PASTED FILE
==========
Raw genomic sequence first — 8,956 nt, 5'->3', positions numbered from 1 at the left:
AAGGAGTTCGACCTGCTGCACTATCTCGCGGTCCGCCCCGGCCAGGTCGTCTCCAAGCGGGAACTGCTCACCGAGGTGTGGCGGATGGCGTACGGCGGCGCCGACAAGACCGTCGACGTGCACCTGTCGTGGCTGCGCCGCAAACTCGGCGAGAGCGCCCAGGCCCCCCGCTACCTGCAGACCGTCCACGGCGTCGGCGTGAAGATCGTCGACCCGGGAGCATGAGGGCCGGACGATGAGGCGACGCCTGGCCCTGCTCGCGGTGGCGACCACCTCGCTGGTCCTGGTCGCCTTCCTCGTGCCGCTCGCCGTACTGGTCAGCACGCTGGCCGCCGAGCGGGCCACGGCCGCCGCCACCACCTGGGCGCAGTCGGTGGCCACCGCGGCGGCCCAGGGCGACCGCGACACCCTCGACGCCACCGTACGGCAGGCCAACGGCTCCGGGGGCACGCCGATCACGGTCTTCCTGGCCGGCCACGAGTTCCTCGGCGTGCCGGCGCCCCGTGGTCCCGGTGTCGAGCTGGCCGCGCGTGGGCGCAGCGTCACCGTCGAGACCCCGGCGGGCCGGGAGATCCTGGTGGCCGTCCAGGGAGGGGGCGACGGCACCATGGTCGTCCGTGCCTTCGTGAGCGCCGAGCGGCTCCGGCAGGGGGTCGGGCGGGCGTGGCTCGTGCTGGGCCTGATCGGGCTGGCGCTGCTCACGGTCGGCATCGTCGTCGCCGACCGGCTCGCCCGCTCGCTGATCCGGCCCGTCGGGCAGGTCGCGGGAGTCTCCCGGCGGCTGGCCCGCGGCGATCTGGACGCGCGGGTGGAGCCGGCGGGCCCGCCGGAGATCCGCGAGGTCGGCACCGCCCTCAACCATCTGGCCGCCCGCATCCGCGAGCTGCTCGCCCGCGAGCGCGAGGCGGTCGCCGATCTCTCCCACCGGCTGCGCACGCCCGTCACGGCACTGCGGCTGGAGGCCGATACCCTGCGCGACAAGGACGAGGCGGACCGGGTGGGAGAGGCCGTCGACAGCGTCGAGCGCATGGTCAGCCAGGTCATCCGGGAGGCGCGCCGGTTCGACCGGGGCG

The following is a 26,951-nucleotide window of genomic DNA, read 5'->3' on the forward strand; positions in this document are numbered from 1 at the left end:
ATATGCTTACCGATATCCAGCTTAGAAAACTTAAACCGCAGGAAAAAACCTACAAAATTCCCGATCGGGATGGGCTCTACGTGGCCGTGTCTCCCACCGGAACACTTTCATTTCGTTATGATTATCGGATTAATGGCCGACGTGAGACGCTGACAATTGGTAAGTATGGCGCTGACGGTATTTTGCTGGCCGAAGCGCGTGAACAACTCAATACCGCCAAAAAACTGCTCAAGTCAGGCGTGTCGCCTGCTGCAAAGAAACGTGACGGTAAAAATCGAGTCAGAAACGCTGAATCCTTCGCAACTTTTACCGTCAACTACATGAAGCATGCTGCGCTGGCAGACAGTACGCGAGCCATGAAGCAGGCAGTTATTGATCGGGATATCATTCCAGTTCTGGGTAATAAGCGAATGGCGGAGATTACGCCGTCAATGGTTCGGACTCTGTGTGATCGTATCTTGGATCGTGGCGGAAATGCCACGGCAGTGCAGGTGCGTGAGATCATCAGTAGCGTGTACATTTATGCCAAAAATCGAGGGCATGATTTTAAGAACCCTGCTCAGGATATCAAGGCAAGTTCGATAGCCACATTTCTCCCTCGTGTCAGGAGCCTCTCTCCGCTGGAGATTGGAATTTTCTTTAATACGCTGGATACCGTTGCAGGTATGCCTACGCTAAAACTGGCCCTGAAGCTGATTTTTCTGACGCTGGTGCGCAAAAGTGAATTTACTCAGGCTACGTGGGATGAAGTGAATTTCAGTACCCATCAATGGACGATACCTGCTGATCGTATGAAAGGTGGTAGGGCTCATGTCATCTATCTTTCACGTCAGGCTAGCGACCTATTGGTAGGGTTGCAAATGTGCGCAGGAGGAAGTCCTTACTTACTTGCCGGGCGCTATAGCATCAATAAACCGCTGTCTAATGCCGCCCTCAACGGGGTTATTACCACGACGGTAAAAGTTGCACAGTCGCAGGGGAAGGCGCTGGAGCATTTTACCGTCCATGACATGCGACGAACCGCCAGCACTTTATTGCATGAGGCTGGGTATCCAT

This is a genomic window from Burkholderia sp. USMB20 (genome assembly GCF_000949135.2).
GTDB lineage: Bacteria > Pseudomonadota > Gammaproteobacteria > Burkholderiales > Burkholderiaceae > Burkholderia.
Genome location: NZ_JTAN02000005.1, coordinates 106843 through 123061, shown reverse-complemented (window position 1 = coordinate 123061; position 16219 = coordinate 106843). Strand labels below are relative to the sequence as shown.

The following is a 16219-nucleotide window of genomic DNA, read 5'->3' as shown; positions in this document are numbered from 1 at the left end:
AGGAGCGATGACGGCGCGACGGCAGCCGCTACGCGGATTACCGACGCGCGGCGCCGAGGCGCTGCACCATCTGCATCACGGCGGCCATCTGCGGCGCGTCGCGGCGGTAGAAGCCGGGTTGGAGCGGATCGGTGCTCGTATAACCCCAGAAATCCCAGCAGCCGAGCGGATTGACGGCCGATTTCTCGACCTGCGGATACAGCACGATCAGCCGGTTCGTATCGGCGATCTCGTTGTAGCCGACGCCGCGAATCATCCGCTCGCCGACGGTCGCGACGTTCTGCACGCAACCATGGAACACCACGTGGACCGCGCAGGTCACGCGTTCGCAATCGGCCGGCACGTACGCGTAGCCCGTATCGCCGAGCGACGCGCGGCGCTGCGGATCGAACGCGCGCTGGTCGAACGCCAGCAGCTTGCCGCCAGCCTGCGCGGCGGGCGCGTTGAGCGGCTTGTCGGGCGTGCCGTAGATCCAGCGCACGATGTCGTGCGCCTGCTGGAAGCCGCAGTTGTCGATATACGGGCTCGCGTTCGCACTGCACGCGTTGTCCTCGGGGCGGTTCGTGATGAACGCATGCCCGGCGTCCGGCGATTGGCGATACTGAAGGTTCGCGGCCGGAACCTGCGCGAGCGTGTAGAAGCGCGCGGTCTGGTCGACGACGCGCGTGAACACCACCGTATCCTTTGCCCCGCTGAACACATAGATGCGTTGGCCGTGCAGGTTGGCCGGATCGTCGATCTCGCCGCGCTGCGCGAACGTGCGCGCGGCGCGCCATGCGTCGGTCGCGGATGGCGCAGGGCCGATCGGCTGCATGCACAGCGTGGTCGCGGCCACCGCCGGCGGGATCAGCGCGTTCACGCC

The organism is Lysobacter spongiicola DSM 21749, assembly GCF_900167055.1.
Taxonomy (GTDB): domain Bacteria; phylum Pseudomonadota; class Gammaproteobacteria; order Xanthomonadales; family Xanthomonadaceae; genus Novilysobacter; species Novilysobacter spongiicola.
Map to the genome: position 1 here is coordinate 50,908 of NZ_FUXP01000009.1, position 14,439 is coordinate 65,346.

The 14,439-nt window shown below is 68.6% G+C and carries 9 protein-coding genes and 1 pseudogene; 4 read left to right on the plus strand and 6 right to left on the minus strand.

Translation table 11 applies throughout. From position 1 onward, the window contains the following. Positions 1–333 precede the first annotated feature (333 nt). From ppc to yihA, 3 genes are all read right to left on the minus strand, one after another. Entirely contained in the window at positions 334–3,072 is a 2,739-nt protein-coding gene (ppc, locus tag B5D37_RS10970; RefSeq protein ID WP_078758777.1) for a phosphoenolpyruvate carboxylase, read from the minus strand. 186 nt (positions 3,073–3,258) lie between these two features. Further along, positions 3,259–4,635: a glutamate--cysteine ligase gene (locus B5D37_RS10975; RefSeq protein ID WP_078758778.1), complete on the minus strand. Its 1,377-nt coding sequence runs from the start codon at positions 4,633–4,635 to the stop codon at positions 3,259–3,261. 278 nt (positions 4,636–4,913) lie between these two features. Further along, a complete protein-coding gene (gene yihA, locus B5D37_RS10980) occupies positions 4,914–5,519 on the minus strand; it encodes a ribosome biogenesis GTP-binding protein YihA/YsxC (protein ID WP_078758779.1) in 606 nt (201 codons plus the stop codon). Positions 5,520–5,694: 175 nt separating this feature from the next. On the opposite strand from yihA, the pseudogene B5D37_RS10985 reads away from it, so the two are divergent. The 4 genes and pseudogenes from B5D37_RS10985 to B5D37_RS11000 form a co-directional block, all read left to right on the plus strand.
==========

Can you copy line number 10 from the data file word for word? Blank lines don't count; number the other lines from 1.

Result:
The organism is Lysobacter spongiicola DSM 21749, assembly GCF_900167055.1.